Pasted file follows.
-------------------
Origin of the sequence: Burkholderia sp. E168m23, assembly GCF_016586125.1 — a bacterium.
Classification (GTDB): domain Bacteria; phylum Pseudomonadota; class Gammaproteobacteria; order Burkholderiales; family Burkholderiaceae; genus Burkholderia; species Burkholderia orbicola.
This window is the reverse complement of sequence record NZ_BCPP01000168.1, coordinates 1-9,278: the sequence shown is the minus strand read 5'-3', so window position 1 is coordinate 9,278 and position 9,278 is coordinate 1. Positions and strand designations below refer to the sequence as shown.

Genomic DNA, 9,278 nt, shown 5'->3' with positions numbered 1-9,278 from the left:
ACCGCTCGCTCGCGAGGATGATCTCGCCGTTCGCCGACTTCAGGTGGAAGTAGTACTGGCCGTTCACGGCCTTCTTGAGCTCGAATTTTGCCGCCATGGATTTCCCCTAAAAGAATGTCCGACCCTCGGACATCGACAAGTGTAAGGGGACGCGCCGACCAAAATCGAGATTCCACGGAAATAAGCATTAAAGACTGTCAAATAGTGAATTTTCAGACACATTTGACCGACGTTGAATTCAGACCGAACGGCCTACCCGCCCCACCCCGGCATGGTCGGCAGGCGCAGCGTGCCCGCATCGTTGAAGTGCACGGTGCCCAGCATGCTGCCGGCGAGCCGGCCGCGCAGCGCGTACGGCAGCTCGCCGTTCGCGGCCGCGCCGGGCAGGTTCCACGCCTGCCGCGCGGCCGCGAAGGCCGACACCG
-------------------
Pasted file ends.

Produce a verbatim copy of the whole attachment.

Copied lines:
Origin of the sequence: Burkholderia sp. E168m23, assembly GCF_016586125.1 — a bacterium.
Classification (GTDB): domain Bacteria; phylum Pseudomonadota; class Gammaproteobacteria; order Burkholderiales; family Burkholderiaceae; genus Burkholderia; species Burkholderia orbicola.
This window is the reverse complement of sequence record NZ_BCPP01000168.1, coordinates 1-9,278: the sequence shown is the minus strand read 5'-3', so window position 1 is coordinate 9,278 and position 9,278 is coordinate 1. Positions and strand designations below refer to the sequence as shown.

Genomic DNA, 9,278 nt, shown 5'->3' with positions numbered 1-9,278 from the left:
ACCGCTCGCTCGCGAGGATGATCTCGCCGTTCGCCGACTTCAGGTGGAAGTAGTACTGGCCGTTCACGGCCTTCTTGAGCTCGAATTTTGCCGCCATGGATTTCCCCTAAAAGAATGTCCGACCCTCGGACATCGACAAGTGTAAGGGGACGCGCCGACCAAAATCGAGATTCCACGGAAATAAGCATTAAAGACTGTCAAATAGTGAATTTTCAGACACATTTGACCGACGTTGAATTCAGACCGAACGGCCTACCCGCCCCACCCCGGCATGGTCGGCAGGCGCAGCGTGCCCGCATCGTTGAAGTGCACGGTGCCCAGCATGCTGCCGGCGAGCCGGCCGCGCAGCGCGTACGGCAGCTCGCCGTTCGCGGCCGCGCCGGGCAGGTTCCACGCCTGCCGCGCGGCCGCGAAGGCCGACACCG